Governor Greg Abbott and President Joe Biden have also reportedly discussed the possibility of extra funding for people’s electricity bills, as well as for burst pipes. That’s because as the storm first hit, electrical demand surged. Since many Texans have plans connected to the wholesale price of electricity, they’re potentially set to be hit with sky-high bills.

Among other issues plaguing Texans is food spoilage; however, that can potentially be reimbursed through renters’ and homeowners’ insurance.

According to an official from the Insurance Council of Texas, “Food coverage is often related to personal property.”

Notably, there are some stipulations depending on individual circumstances and policy. To learn more about how insurance providers accept food spoilage claims, click here.

See what others are saying: (KTRK) (The New York Times) (Houston Chronicle)

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Texas Mayor Tells “Lazy” Residents “No One Owes You” Anything Amid Power Outages

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  • When residents in Colorado City, Texas turned to a local Facebook group to ask if the city or county had emergency shelter plans in place to keep people warm amid power outages, Mayor Tim Boyd shared a Facebook message that sparked outrage.
  • “Sink or swim it’s your choice! The City and County, along with power providers or any other service owes you NOTHING! I’m sick and tired of people looking for a damn handout!” he wrote before suggesting that those struggling are “lazy.”
  • “Only the strong will survive and the weak will parish,” he added. “Get off your ass and take care of your own family!”
  • Hours later, Boyd said he was speaking as a citizen since he had already turned in his resignation and had not signed up to run for mayor again ahead of the deadline a few days ago. It’s unclear when he actually resigned and he is still listed as mayor on the city’s website.

Mayor Under Fire

The mayor of Colorado City, Texas is facing intense backlash for comments he made on Facebook Tuesday claiming the local government has no responsibility to assist residents struggling amid historic winter temperatures.

The remarks came after community members turned to a local Facebook page asking if the city or county had emergency shelters in place to keep people warm amid widespread power outages.

In response, Mayor Tim Boyd wrote, “No one owes you [or] your family anything; nor is it the local government’s government’s responsibility to support you during trying times like this!”

“Sink or swim it’s your choice!” He continued. “The City and County, along with power providers or any other service owes you NOTHING! I’m sick and tired of people looking for a damn handout!”

Boyd argued that residents should come up with their own plans to keep their families safe. Those that are sitting at home in the cold waiting for assistance, he said, are “lazy” as a direct result of their raising.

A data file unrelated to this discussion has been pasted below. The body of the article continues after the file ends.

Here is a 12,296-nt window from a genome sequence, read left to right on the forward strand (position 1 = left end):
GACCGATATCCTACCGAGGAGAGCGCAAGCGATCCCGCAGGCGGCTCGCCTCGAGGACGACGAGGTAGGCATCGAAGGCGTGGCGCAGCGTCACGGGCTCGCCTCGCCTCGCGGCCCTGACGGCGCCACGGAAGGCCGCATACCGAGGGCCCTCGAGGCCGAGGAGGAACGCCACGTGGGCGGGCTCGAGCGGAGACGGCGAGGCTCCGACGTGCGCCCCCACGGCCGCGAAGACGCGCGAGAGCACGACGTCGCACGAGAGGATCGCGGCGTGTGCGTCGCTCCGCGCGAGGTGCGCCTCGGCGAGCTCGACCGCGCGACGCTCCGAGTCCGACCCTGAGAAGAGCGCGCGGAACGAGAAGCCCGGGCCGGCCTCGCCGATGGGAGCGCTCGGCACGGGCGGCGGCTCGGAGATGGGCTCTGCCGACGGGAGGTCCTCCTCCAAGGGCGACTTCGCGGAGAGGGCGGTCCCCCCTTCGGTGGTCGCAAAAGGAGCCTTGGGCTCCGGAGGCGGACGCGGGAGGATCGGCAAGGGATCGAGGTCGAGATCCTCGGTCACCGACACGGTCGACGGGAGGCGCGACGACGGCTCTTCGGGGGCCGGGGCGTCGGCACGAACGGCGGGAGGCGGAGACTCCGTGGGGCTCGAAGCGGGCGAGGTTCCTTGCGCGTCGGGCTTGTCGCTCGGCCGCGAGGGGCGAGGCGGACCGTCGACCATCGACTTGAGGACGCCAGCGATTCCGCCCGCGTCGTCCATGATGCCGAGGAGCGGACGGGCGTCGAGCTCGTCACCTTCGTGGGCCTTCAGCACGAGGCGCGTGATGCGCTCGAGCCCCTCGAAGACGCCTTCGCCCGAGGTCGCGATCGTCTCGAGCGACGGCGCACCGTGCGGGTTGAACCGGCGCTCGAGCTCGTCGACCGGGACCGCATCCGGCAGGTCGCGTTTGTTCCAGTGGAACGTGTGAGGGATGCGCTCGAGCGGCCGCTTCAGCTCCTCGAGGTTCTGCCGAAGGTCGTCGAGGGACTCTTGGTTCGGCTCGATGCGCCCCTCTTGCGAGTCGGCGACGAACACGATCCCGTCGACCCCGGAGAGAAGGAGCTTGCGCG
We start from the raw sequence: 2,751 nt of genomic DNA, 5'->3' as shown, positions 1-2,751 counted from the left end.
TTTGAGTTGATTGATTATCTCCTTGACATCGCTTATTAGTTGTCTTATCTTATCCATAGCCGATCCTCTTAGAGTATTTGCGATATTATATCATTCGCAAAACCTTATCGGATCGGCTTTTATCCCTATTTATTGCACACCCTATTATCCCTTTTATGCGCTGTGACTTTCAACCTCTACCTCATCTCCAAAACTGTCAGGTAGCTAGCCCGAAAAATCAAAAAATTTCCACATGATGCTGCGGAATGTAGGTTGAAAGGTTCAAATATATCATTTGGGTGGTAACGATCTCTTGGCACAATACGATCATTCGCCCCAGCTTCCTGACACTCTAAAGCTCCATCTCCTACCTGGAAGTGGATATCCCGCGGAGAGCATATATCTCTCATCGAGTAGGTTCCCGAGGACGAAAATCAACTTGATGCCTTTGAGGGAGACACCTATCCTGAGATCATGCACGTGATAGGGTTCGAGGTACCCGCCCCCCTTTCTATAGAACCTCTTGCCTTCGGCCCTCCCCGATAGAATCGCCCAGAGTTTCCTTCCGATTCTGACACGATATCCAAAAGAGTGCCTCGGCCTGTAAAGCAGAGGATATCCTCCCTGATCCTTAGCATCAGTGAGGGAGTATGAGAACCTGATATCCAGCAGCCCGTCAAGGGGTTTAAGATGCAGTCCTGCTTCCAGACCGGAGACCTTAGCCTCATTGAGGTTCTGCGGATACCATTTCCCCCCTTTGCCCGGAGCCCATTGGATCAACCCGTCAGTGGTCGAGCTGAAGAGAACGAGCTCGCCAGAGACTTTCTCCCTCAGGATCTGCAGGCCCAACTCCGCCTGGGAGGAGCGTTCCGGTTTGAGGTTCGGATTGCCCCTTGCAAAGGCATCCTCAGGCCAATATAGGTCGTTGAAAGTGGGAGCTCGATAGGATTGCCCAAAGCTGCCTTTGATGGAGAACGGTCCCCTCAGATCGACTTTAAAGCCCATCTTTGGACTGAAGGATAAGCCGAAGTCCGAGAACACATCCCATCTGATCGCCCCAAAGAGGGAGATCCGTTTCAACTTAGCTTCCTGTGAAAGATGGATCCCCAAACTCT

“Only the strong will survive and the weak will parish,” he continued, likely meaning perish in his statement.

He blamed the calls for basic services like heat and electricity a product of a “socialist government where they feed people to believe that the FEW will work and others will become dependent for handouts.”

He closed by telling locals to “quit crying,” adding, “Get off your ass and take care of your own family!”

Source: KTXS

Mayor Doubles Down, Says He Already Resigned

That now-deleted post drew immediate backlash as Texans continue to slam the government for not delivering adequate support amid the storm.

The outrage eventually prompted Boyd to write a follow-up post, which he also later deleted.

In it, he claimed that his comments “were taken out of context” and did not apply to the elderly; however, he continued to double down.

“I was only making the statement that those folks that are too lazy to get up and fend for themselves but are capable should not be dealt a handout. I apologize for the wording and some of the phrases that were used!”

Boyd said he already turned in his resignation and had not signed up to run for mayor again ahead of the deadline a few days ago. He also said he wished he would’ve kept his words to himself or been more descriptive, and he added that all the anger and harassment since his post has caused his wife to lose her job.

Source: KTXS

Ultimately, he said he was speaking as a citizen since he is no longer mayor and called for the harassment of his family to stop.

According to The Washington Post, it isn’t immediately clear if he resigned before or after writing his controversial Facebook post. As of early Wednesday morning, the paper noted that he was still listed as mayor on Colorado City’s website, and city council agendas showed that he had served in that role as recently as last week.

See what others are saying: (The Washington Post) (KTXS) (People)